June 30, 2014

Focused Mitigation Strategies to Protect Food against Intentional Adulteration

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Additional details
Agency
Department of Health and Human Services
Regulatory Identification Number
0910-AG63
Reportcard Final Score
13 / 30 (43.3%)
Rule Publication Date
12/24/2013
Public Interest Comment Filed Date
06/30/2014
Comment Period Closing Date
06/30/2014

The proposed “Focused Mitigation Strategies to Protect Food against Intentional Adulteration” rule is intended to supplement four previous bioterrorism rules to reduce the probability of a successful terrorist act involving processed food.1 Congress mandates an essentially redundant regulation while paying no attention to the identified threat of intentional contamination through the mechanism of foot and mouth disease, which could cost the US economy in excess of $10 billion.

Apparently extending the reasoning of other parts of the Food Safety Modernization Act, which uses Hazard Analysis Critical Control Point (HACCP) principles to address non-intentional contamination of food, Congress instructed the FDA to apply HACCP principles to terrorism. The FDA discusses four relevant points about this rule:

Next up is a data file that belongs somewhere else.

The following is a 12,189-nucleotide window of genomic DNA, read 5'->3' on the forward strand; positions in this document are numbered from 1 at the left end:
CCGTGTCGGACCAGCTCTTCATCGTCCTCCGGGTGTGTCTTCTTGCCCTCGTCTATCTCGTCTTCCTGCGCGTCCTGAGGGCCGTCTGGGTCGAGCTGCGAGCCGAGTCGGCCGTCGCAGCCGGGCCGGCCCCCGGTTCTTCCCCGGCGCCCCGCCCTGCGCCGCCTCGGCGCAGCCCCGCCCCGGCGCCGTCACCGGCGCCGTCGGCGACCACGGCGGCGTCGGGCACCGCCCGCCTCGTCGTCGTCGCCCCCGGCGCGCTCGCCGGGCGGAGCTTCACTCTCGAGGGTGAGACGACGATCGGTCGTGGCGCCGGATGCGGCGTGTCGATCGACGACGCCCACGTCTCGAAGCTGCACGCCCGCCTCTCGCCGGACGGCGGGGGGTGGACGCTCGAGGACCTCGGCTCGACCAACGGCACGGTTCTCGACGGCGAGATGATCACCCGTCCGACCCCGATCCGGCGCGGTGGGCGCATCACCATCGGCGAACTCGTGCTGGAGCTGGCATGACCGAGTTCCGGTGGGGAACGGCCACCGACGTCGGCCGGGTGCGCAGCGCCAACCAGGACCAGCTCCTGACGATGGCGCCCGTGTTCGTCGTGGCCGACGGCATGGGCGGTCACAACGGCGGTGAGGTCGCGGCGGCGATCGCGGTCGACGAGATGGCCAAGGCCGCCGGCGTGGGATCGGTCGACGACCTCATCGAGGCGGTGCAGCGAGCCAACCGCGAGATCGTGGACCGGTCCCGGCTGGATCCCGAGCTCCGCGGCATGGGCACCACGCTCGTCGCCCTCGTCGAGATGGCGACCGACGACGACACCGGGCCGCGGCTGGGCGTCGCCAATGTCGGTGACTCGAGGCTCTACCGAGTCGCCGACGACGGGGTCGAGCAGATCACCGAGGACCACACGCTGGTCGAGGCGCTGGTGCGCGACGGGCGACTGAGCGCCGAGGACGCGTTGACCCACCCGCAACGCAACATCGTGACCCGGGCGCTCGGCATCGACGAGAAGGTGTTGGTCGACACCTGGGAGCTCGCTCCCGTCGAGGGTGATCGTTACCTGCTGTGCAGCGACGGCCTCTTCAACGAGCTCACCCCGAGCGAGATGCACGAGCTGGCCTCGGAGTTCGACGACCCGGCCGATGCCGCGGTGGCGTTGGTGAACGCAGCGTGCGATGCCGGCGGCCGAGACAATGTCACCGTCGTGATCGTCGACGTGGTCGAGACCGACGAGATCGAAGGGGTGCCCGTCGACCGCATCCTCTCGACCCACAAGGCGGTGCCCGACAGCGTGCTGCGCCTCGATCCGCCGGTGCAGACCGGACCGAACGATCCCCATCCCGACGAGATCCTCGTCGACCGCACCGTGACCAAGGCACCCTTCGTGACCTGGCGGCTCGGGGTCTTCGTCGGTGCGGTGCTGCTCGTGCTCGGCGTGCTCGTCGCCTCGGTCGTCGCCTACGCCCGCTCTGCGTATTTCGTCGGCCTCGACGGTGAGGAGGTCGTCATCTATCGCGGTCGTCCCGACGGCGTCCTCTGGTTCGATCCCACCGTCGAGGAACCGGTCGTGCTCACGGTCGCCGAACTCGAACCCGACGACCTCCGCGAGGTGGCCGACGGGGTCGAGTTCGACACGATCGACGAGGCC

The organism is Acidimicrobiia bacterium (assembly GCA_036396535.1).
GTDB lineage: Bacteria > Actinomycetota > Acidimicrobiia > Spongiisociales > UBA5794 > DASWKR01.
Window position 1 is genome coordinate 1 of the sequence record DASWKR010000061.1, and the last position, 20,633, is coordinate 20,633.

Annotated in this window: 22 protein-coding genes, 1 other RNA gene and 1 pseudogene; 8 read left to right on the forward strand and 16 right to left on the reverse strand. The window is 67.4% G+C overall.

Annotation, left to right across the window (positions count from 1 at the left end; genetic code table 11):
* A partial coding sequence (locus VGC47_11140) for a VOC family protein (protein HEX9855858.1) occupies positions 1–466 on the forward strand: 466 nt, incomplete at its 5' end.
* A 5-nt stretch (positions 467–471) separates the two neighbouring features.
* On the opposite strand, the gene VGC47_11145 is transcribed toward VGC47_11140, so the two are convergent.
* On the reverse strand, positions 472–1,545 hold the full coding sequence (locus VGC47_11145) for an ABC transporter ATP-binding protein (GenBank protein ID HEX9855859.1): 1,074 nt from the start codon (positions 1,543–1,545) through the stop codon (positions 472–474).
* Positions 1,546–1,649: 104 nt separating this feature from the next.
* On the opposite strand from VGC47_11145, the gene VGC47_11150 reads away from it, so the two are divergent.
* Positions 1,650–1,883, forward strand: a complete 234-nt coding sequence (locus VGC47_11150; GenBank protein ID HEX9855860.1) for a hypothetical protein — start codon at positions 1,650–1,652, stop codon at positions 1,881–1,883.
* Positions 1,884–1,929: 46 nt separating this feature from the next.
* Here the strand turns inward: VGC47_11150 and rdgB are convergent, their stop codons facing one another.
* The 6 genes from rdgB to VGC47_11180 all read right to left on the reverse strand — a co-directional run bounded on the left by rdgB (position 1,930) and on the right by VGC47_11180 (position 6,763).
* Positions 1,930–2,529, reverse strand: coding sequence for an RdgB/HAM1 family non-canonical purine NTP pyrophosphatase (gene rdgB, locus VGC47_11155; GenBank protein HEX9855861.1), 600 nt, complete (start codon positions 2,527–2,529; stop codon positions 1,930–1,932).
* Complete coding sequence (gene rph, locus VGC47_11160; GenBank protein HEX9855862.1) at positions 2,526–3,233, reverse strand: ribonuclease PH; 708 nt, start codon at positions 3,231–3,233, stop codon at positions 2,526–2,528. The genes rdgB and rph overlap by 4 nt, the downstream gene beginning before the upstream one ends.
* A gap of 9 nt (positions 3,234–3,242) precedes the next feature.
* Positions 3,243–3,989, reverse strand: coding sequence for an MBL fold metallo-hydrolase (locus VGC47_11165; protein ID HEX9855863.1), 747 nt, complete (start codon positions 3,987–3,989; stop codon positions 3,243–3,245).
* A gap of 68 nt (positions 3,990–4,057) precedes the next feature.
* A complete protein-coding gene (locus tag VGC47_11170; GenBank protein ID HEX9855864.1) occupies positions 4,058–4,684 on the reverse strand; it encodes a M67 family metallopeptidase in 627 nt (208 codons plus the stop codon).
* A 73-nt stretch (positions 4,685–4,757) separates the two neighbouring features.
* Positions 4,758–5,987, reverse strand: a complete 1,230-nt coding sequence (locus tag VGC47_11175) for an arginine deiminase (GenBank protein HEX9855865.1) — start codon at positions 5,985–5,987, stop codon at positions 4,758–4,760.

1. Between the FDA and the food industry, there have been massive efforts to address food terrorism in the recent past.2
  2. The FDA is “further challenged by the paucity of the data on the extent to which facilities have already implemented programs to mitigate this risk . . . ”3
  3. This type of rule is “without precedent.”4
  4. The FDA provides evidence that there have been previous cases of intentional contamination of food, but there have been no large, terrorist-inspired intentional contamination events that this rule would address.

Given the uncertainty of the underlying risks that remain after all these efforts, the uncertainty as to which preventive controls are already in place, and the uncertainty about whether this rule might be effective in any fashion, this seems to be a case where it makes more sense to find out what the industry is doing and to test the design requirements (if necessary) before going forward to a final rule. Otherwise, given the massive expenditures and completely uncertain benefits, this rule can at best be characterized as “speculative precaution.” At a minimum, the FDA should put forward the least burdensome, most targeted regulation possible until there is more information.

The options discussed below would call for a much more targeted regulation to high-value food industries, particularly larger facilities that make non-shelf-stable foods (so that much of them would be consumed before detection). 

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